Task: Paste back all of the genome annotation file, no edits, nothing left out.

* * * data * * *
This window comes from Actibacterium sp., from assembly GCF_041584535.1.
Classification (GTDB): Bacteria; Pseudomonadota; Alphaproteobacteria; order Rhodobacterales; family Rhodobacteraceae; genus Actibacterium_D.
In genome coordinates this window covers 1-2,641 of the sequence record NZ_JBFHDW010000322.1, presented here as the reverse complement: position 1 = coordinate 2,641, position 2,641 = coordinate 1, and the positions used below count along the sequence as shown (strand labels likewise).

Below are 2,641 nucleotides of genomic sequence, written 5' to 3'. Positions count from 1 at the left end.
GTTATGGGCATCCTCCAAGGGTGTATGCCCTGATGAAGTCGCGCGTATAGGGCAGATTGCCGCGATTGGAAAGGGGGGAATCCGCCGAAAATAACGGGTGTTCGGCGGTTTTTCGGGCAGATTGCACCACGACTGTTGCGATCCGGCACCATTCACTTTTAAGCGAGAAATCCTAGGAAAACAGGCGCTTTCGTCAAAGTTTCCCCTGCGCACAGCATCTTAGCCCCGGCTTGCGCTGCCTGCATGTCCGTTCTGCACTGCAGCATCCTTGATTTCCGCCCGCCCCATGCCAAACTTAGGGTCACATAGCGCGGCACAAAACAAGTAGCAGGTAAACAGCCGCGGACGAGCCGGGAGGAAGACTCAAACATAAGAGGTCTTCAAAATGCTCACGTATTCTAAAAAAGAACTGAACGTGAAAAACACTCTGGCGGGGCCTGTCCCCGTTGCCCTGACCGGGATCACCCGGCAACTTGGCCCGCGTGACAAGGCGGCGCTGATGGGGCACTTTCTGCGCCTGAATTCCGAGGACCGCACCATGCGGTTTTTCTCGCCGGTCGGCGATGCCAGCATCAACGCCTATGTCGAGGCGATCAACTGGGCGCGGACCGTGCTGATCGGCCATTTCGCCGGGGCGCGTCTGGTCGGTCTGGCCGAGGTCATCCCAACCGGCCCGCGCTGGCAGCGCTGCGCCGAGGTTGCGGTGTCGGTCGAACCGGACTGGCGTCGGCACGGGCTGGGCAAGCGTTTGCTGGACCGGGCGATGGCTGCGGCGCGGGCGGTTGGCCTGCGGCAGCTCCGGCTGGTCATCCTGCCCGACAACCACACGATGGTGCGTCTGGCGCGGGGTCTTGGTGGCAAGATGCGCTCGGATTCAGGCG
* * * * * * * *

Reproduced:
This window comes from Actibacterium sp., from assembly GCF_041584535.1.
Classification (GTDB): Bacteria; Pseudomonadota; Alphaproteobacteria; order Rhodobacterales; family Rhodobacteraceae; genus Actibacterium_D.
In genome coordinates this window covers 1-2,641 of the sequence record NZ_JBFHDW010000322.1, presented here as the reverse complement: position 1 = coordinate 2,641, position 2,641 = coordinate 1, and the positions used below count along the sequence as shown (strand labels likewise).

Below are 2,641 nucleotides of genomic sequence, written 5' to 3'. Positions count from 1 at the left end.
GTTATGGGCATCCTCCAAGGGTGTATGCCCTGATGAAGTCGCGCGTATAGGGCAGATTGCCGCGATTGGAAAGGGGGGAATCCGCCGAAAATAACGGGTGTTCGGCGGTTTTTCGGGCAGATTGCACCACGACTGTTGCGATCCGGCACCATTCACTTTTAAGCGAGAAATCCTAGGAAAACAGGCGCTTTCGTCAAAGTTTCCCCTGCGCACAGCATCTTAGCCCCGGCTTGCGCTGCCTGCATGTCCGTTCTGCACTGCAGCATCCTTGATTTCCGCCCGCCCCATGCCAAACTTAGGGTCACATAGCGCGGCACAAAACAAGTAGCAGGTAAACAGCCGCGGACGAGCCGGGAGGAAGACTCAAACATAAGAGGTCTTCAAAATGCTCACGTATTCTAAAAAAGAACTGAACGTGAAAAACACTCTGGCGGGGCCTGTCCCCGTTGCCCTGACCGGGATCACCCGGCAACTTGGCCCGCGTGACAAGGCGGCGCTGATGGGGCACTTTCTGCGCCTGAATTCCGAGGACCGCACCATGCGGTTTTTCTCGCCGGTCGGCGATGCCAGCATCAACGCCTATGTCGAGGCGATCAACTGGGCGCGGACCGTGCTGATCGGCCATTTCGCCGGGGCGCGTCTGGTCGGTCTGGCCGAGGTCATCCCAACCGGCCCGCGCTGGCAGCGCTGCGCCGAGGTTGCGGTGTCGGTCGAACCGGACTGGCGTCGGCACGGGCTGGGCAAGCGTTTGCTGGACCGGGCGATGGCTGCGGCGCGGGCGGTTGGCCTGCGGCAGCTCCGGCTGGTCATCCTGCCCGACAACCACACGATGGTGCGTCTGGCGCGGGGTCTTGGTGGCAAGATGCGCTCGGATTCAGGCG